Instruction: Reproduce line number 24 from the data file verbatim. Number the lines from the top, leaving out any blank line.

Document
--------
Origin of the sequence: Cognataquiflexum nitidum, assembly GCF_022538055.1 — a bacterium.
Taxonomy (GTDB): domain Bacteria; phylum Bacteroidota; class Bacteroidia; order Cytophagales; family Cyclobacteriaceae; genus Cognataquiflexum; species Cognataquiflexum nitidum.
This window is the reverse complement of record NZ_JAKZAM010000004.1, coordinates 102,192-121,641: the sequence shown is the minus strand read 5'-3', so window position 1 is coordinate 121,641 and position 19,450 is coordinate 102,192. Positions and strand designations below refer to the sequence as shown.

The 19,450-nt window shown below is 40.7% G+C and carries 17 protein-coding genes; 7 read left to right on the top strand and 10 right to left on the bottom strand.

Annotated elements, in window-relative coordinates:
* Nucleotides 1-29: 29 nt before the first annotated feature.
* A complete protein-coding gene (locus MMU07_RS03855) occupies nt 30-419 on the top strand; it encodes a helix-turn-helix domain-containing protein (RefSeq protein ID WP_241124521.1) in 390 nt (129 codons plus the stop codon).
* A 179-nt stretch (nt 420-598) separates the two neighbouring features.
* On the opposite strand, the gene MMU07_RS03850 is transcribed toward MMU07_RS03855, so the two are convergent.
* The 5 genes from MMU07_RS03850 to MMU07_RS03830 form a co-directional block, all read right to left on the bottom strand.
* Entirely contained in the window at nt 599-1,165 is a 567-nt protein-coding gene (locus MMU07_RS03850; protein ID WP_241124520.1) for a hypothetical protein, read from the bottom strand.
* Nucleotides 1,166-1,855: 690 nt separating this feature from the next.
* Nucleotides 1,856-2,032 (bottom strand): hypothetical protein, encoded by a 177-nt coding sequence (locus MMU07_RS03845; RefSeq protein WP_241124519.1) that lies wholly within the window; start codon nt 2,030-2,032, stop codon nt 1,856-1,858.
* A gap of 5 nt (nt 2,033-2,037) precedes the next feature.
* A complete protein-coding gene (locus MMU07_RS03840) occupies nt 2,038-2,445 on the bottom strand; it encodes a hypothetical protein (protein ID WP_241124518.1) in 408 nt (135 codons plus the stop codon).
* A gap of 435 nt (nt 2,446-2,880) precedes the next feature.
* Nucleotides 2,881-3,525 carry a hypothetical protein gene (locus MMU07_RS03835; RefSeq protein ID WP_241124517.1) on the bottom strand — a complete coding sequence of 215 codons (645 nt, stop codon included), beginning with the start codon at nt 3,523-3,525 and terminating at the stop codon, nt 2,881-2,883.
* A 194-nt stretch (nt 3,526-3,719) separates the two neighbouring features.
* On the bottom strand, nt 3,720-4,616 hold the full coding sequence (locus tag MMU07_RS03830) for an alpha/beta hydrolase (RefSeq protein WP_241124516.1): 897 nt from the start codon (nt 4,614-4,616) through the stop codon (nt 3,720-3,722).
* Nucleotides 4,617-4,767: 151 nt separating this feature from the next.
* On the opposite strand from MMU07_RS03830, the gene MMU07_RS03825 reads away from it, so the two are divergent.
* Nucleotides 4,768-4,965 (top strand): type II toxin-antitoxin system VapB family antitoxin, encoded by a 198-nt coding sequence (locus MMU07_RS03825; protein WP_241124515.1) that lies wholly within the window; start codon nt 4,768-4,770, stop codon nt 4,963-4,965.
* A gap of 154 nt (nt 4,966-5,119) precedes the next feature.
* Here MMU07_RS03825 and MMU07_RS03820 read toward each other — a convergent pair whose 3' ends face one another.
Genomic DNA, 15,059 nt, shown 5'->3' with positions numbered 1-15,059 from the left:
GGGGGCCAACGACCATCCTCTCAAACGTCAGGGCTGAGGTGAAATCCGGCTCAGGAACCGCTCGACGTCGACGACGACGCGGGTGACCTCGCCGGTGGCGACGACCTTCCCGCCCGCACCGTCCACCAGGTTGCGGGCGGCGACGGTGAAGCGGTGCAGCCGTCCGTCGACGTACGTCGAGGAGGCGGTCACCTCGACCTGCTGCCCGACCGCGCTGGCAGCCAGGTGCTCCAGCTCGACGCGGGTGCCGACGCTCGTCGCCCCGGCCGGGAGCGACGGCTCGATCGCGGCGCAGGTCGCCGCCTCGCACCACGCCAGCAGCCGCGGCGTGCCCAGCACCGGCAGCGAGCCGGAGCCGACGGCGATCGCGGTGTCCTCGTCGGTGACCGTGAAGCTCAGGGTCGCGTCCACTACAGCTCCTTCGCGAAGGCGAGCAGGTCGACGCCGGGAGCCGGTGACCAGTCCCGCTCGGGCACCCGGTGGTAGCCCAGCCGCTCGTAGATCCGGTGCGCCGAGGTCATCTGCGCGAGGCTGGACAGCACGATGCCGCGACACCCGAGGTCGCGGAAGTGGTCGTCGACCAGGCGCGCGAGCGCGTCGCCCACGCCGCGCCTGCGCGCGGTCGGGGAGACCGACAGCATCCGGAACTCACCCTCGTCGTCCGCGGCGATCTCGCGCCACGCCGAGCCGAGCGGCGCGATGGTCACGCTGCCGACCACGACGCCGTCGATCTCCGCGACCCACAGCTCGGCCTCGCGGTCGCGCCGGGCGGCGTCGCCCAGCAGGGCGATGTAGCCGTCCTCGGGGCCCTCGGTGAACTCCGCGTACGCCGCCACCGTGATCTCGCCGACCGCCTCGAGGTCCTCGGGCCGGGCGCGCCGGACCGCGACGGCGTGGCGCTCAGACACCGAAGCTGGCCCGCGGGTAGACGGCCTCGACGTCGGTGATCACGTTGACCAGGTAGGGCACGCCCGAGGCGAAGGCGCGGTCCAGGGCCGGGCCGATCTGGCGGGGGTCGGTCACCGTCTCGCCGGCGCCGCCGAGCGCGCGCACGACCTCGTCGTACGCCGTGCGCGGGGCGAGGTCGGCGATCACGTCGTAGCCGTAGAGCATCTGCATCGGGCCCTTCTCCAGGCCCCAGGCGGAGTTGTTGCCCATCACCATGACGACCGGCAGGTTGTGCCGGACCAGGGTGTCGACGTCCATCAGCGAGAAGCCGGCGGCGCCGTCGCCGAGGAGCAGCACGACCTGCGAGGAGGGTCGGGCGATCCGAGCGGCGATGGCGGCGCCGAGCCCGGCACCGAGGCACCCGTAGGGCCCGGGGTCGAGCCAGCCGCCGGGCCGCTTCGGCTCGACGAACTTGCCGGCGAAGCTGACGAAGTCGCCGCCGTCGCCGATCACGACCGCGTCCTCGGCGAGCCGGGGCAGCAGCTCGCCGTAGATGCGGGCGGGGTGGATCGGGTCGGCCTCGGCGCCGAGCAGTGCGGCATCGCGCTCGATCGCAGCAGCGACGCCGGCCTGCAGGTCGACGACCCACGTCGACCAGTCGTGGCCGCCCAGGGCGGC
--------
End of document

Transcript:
* Here MMU07_RS03825 and MMU07_RS03820 read toward each other — a convergent pair whose 3' ends face one another.